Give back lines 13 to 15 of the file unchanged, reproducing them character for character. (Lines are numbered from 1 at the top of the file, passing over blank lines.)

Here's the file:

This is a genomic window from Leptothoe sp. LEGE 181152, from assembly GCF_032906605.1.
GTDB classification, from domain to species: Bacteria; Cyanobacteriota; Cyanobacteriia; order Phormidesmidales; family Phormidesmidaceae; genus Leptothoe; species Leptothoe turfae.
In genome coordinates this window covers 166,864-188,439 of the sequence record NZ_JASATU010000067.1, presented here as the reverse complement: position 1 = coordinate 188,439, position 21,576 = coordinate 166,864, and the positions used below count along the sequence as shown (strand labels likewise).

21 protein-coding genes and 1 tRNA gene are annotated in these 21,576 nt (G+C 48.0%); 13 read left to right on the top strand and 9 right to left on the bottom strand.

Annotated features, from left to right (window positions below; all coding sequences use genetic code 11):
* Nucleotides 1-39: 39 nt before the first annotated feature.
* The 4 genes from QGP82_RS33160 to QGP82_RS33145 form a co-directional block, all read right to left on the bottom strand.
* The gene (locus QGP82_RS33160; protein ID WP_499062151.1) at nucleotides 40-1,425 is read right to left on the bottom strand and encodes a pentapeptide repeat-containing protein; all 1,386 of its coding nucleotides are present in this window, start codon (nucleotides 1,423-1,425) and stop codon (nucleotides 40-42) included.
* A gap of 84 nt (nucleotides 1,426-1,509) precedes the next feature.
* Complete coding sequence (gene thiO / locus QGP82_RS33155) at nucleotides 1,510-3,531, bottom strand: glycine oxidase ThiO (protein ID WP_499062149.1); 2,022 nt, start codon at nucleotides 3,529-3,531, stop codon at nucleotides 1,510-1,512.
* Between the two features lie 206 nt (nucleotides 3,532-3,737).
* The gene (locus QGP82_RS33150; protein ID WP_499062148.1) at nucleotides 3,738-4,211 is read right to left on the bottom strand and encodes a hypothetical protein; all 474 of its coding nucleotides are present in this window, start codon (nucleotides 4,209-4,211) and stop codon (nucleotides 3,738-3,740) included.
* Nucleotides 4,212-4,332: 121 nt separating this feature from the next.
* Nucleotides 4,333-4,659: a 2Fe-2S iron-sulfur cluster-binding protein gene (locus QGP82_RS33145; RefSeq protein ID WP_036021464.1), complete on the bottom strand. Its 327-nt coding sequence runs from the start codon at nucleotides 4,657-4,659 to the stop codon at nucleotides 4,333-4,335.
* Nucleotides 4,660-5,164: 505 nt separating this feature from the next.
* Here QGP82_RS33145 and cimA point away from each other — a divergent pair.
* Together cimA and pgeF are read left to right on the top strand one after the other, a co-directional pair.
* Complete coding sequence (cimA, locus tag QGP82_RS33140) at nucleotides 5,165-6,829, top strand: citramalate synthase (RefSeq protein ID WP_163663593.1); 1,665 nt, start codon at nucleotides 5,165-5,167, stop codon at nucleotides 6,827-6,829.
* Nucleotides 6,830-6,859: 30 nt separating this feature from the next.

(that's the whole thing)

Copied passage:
* Nucleotides 4,212-4,332: 121 nt separating this feature from the next.
* Nucleotides 4,333-4,659: a 2Fe-2S iron-sulfur cluster-binding protein gene (locus QGP82_RS33145; RefSeq protein ID WP_036021464.1), complete on the bottom strand. Its 327-nt coding sequence runs from the start codon at nucleotides 4,657-4,659 to the stop codon at nucleotides 4,333-4,335.
* Nucleotides 4,660-5,164: 505 nt separating this feature from the next.